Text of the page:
Born in Wiltshire, England, Ryan Clift’s culinary career began at the early age of 14. He was drawn to the high energy and atmosphere of the kitchen from a young age and trained under some of the world’s greatest chefs including Marco Pierre White, Peter Gordon, and Emmanuel Renaut. Ryan moved to Melbourne, Australia in 1999, where he served as head chef of Shannon Bennett’s critically acclaimed Vue de Monde.
Ryan arrived in Singapore in 2008 to set up his own venture, Tippling Club. Known for its progressive, avant garde cuisine and equally inventive cocktails, Tippling Club quickly rose through the ranks of Asia’s Top 20 Restaurants in The Miele Guide.
In 2011 , Ryan was the first Singapore – based presenter at the world famous Madrid Fusión culinary congress; and two years later, Tippling Club bagged five awards at the World Gourmet Summit Awards of Excellence, including the coveted Restaurant of the Year and Bar of the Year. In 2014, Tippling Club was inducted into the illustrious Krug Ambassade global network, placing Ryan as one of three Krug Ambassade chefs in Singapore. 2017 saw Tippling Club rise in global rankings placing 27th in Asia’s 50 Best Restaurants, 11th in Asia’s 50 Best Bars, and 31st in World’s 50 Best Bars and in the same breath bring home the honour of Best International Restaurant Bar at the Tales of the Cocktail’s Spirited Awards.
1. What is your philosophy when it comes to food?
One ingredient needs to be the star of the dish first. Next, we’ll work on the flavour profile of that one ingredient, we then work on the texture, temperature, aroma and lastly the sight or presentation of the plate.
2. Name your most Favorite dish on the menu? And why?
The A4 Toriyama Wagyu with textures of umami. It’s a dish that’s been on the menu for a few years now. Very rare that a dish stays on the menu for that long at Tippling Club. It’s a dish we helped create for a very famous food scientist called Doctor Umami, the guy who discovered the fifth sense of the palate. We created it many years ago, we used an amazing piece of meat from the Gunma prefecture which is co-owned by Doctor Umami, that is also the reason why we chose the meat. It’s a meat dish and a main course in a tasting menu. It’s so elegant and clean. It’s my favourite because at the end of a tasting menu, it’s difficult to eat meat for a main course because most people start to get full. But this is a dish that’s so clean that you just appreciate all the flavours of the beef and accompanied by all the different flavours of umami, which lifts your palate and actually prepares you for the last few courses of the menu.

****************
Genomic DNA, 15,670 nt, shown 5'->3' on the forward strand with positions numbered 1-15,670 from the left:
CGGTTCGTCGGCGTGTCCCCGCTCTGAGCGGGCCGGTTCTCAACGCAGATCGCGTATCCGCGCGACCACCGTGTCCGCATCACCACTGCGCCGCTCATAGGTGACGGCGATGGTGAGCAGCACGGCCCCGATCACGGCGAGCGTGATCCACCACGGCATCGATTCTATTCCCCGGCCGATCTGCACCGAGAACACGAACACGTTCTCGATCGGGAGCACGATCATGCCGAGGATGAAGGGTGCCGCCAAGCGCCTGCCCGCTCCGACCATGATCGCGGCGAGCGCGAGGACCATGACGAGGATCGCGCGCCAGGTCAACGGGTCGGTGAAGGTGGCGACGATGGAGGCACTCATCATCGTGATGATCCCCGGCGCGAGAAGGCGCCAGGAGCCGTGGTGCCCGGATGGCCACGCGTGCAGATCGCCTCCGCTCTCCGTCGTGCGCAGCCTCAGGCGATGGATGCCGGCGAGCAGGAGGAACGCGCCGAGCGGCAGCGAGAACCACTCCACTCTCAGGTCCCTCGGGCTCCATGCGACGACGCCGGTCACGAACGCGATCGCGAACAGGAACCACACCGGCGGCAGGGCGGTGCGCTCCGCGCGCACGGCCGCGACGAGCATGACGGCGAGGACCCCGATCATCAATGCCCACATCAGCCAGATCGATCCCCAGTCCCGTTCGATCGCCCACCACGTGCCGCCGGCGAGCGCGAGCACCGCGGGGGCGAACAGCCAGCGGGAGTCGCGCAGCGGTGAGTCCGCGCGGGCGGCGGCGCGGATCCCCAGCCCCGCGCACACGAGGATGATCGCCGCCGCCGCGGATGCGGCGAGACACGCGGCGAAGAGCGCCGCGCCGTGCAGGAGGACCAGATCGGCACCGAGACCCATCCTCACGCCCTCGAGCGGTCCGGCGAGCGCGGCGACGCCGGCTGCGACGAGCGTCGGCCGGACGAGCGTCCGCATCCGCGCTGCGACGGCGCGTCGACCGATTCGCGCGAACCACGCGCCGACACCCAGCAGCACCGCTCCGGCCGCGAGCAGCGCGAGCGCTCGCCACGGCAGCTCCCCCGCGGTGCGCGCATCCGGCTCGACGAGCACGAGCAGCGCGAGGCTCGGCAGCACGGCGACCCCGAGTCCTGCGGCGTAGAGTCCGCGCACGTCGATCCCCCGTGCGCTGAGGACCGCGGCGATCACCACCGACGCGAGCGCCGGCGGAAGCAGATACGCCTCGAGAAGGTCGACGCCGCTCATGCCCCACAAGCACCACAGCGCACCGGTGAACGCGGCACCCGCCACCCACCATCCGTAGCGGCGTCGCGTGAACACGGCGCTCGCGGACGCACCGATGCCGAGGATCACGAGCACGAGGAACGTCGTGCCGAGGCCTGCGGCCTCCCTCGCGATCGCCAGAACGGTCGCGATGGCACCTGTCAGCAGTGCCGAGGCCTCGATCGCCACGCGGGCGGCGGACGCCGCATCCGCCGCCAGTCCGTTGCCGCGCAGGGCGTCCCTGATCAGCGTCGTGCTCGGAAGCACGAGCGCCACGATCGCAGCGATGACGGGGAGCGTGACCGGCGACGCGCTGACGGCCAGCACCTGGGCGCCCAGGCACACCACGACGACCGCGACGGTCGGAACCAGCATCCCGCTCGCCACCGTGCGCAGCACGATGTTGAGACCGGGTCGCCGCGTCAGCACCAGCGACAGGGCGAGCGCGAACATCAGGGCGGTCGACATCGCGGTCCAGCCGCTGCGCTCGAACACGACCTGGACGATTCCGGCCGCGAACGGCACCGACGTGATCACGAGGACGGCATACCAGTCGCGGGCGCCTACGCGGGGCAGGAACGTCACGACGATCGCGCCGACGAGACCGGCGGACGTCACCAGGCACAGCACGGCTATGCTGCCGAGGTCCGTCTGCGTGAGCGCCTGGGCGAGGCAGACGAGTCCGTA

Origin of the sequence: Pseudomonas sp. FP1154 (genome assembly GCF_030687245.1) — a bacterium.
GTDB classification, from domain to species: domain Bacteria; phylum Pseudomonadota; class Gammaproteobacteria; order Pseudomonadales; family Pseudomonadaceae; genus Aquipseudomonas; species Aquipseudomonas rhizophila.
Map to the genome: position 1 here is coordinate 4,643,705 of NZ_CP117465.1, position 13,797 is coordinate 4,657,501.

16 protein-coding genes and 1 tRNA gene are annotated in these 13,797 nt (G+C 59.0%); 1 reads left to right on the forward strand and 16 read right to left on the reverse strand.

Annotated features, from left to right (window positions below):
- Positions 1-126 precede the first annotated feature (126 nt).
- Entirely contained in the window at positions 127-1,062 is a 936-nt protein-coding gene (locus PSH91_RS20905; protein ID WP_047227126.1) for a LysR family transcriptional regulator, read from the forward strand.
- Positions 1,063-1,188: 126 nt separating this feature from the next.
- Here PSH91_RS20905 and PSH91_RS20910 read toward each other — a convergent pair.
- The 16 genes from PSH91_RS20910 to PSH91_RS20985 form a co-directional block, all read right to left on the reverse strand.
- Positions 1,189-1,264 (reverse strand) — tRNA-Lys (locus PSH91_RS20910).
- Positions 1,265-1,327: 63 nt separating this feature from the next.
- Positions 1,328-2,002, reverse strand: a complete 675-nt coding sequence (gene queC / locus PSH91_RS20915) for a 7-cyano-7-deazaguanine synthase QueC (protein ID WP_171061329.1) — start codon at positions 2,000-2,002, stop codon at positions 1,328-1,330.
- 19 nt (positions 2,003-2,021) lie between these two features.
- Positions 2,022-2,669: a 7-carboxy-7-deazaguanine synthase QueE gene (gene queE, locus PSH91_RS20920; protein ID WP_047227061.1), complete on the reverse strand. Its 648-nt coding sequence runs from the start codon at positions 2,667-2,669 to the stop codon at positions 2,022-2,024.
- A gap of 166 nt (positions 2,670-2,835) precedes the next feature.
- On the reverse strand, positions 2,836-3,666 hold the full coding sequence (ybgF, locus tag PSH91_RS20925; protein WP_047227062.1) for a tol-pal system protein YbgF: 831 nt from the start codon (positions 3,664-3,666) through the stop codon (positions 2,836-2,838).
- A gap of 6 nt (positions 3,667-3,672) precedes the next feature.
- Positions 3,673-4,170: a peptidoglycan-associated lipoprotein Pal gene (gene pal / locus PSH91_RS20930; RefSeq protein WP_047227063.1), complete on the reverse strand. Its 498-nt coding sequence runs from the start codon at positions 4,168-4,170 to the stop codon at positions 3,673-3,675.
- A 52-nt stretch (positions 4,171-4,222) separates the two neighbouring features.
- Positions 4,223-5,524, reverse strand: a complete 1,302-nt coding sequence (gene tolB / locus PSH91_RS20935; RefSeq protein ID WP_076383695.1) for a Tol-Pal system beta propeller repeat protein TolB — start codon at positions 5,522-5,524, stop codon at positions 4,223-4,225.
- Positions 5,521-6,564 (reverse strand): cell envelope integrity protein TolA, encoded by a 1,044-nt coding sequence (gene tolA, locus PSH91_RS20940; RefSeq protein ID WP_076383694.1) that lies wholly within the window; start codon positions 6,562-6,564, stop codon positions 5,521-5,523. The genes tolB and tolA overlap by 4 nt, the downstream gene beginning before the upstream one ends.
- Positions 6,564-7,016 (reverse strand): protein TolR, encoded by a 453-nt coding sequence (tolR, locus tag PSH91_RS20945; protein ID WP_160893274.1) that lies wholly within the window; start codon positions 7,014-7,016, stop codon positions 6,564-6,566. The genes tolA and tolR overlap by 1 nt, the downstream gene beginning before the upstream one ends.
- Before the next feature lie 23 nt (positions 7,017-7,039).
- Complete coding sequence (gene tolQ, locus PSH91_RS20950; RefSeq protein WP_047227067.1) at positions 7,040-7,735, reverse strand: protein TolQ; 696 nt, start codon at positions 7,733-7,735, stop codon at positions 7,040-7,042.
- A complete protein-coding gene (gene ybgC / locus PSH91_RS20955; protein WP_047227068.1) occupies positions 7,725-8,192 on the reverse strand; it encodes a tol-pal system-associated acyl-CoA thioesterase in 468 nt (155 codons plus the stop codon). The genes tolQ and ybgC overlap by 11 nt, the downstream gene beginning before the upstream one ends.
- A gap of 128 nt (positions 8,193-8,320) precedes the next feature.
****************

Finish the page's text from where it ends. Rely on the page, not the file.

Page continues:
3. Main considerations when it comes to choosing your ingredients?
It needs to be as fresh as physically possible.
4. How do you see the growing demands for sustainable produce affecting the food world?
I don’t see it as a growing demand because it’s a social responsibility on chefs to try to source as sustainably as possible. This has only been a trend in the last 15 years even though cooking has been around since the dawn of Christ. People just needs to be more responsible on where they are sourcing their ingredients from and try to support producers that are promoting sustainability produce when they can, otherwise the world is going to collapse.
5. If you weren’t a chef, or in the food business, what would you be?
I wanted to be a hairdresser when I was younger.
6. Do you have a memorable food experience that impacted you as a child or young chef?
When I ate at El Bulli in Spain for the very first time. I was very lucky to have dined at that restaurant when it was number one in the world. The first time I ate there I was subjected to 34 courses on the chef’s table with the world’s most famous chef. When I walked out the restaurant, I couldn’t feel my feet touching the floor. I had such a mindblowing experience that I sat on the beach, at 1 am, drinking a bottle of rum and smoking cigars until dawn because mentally I couldn’t figure out what had happened and how he did it. For me, that was also the tipping point in my career that I needed to understand better the multiple courses and experimental aspects.
7. What do you enjoy most about being a chef?
Making other people happy. That feeling of putting your body through physical or mental torment just to make other people smile. But it is such a rewarding feeling when people enjoy the creations that you took months and years to develop. It’s a very rewarding experience to be a chef at the top of your game.
8. Other than creating good food, what are the most important qualities that make a successful chef?
Thick skin. Being open to criticism. Understanding other people’s needs. Always remembering that not everyone is as good as you are. Show respect to the staff.
9. If you had a choice of anything for your last meal, what would you choose to have?
My late nan’s trifle. The reason being there’s so much alcohol in it, I know I’ll die with a smile.
10. Do you have any tips for budding chefs or restaurateurs?
Stick true to your dream. Do what you want and don’t let anyone tell you otherwise.